New study shows that 9000+ steps a days equals healthier and happier kids

Cardio fitness isn’t just for adults! A new cross-sectional study out of the Universidad de Castilla-La Mancha in Spain set out to look at the link between cardio fitness and steps per day, health, and happiness in schoolchildren. 

The study, “Steps per day and health-related quality of life in schoolchildren: the mediator role of cardiorespiratory fitness,” enrolled 501 boys and girls ages 9-12 (47% girls and 53% boys.) The study team provided each child with a wrist based wearable, the Xiaomi Mi Band 3, to track their daily step activity.

Along with the wearable, the study measured each child’s cardio-fitness and used a questionnaire to determine how happy the children were in different areas of their lives. 

  • The study measured cardio fitness using the 20-meter shuttle run test where the children run back and forth between two lines set 20 meters apart at increasing speed.
  • The team measured happiness (quality of life) using the KIDSCREEN-27 questionnaire that examines five key metrics: physical wellbeing, psychological wellbeing, autonomy and relationship with parents, relationship and support from peers and other social supports, and finally, their school environment. 

The researchers discovered that children who logged 9000 steps per day or more were happier, had higher levels of physical and mental wellbeing, and better heart and lung function (cardio fitness) than the children who logged fewer steps per day. correlation between a Childs cardio fitness and steps per day

However, when the study team looked at other factors such as their gender, age, and mother’s education level, they found that these differences were not as significant. 

The team also found that for every 1000 steps extra steps a child takes per day, that child’s cardio fitness improved. Additionally, as their cardio fitness improved, so did the child’s sense of happiness and wellbeing. 

So it seems that there is indeed a link between cardio fitness, health, and happiness in school-aged children. 

Why this study matters

Worldwide, children lead ever increasing sedentary lives, with more time spent at-rest than at physically engaging play.

The consequences of physical inactivity has led to a sharp increase in chronic diseases like diabetes, obesity, and heart diseases in children and adolescents over the past few decades–a trend that, sadly, continues to this day.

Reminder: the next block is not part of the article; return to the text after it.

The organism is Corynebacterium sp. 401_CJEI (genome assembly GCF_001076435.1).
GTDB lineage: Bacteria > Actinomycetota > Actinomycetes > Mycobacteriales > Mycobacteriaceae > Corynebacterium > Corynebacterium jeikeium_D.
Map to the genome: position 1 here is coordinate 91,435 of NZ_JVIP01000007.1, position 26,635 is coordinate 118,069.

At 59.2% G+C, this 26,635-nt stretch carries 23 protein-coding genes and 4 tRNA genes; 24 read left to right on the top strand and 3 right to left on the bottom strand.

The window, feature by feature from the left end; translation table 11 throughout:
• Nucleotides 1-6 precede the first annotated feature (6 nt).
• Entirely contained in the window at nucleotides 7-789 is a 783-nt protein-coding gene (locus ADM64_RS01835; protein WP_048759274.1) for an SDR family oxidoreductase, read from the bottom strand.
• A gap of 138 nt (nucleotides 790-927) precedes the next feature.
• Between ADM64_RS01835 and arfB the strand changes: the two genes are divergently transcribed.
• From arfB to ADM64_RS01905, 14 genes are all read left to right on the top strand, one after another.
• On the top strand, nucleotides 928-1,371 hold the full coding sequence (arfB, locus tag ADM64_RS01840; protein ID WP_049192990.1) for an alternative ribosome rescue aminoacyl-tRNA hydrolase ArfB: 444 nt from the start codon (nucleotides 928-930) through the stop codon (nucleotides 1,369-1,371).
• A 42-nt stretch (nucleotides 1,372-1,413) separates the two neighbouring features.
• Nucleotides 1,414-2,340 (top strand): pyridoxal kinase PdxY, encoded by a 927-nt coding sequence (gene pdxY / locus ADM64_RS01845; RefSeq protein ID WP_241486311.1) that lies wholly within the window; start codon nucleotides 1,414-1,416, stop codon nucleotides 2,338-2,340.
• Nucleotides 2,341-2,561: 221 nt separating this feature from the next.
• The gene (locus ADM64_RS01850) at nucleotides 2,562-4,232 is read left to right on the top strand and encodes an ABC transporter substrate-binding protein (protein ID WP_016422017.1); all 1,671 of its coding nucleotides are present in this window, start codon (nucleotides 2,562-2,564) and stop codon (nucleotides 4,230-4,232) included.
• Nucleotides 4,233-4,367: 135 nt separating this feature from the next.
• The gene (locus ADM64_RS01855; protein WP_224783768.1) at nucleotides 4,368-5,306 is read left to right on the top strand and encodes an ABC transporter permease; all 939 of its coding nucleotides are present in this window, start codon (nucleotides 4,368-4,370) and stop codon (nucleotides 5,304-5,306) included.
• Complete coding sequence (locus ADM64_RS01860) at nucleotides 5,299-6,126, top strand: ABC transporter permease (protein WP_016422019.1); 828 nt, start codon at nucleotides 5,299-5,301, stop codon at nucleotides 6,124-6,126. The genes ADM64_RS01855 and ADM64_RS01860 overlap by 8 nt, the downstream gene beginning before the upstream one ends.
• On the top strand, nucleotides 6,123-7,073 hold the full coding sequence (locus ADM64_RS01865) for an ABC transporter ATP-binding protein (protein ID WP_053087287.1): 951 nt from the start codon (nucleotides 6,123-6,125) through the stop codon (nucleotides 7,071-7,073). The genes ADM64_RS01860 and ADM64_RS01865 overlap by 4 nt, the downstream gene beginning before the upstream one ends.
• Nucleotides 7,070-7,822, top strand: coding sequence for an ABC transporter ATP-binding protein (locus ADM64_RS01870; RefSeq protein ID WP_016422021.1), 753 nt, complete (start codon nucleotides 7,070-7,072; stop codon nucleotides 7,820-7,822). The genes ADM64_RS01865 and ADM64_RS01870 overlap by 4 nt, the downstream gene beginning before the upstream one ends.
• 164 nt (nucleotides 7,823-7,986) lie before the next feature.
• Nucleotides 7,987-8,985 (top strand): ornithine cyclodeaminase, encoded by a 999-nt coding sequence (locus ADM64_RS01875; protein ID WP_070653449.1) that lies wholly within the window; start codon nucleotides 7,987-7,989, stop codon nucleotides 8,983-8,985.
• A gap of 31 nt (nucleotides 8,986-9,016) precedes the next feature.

Lack of physical activity is not limited to the body but is also associated with higher risks of mental health issues and unhappiness

While getting the WHO’s recommendation of 60 minutes per day of moderate-to-vigorous intensity might seem out of reach for your child and your schedule, increasing physical activity by simply walking more steps is often a lot more doable!

And if your child already wears a smart watch or activity tracker (some smartphones also track steps), it’s easy way to count all your child’s steps. You might be surprised how many steps they already do per day!Walking in parking lot to store with mom and child

What this study demonstrates is that increasing your child’s number of steps per day is a good way to not only improve their heart and lung function (cardio fitness) but also help them be happier in both body and mind. 

While the study showed that 9000 steps a day was an ideal target, it also concluded that even smaller increments of 1000 step increases per day had positive results on the children’s physical and mental health. 

This study demonstrates that even adding a short daily walk to your child’s routine can have a big impact on their health and happiness.

So try adding steps where you can, like parking a bit farther away from the shopping center or walking to the corner store instead of driving. There’s lots of ways to add some steps here and there throughout the day!

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A. Beth Whittenberger
I started my love affair with computers way back in elementary school with the Apple II. Since then, I've worked with technology in my career as a media educator and videomaker. I have an MFA in media making from Temple University, where I also taught undergrads as an adjunct faculty member. Additionally, I was a writer, content producer, and editor on the popular tech blog AppleToolBox. So I know a thing or two about teaching others and creating how-to guides! After a cancer diagnosis, I turned to mobile technology like my Apple Watch to help me monitor my health throughout my chemotherapy treatment and later, to regain my wellness once in remission. I love sharing how to understand and use mobile tech, like smartwatches and phones, as a tool for empowerment to live our best and healthiest lives! Connect with me on LinkedIn!


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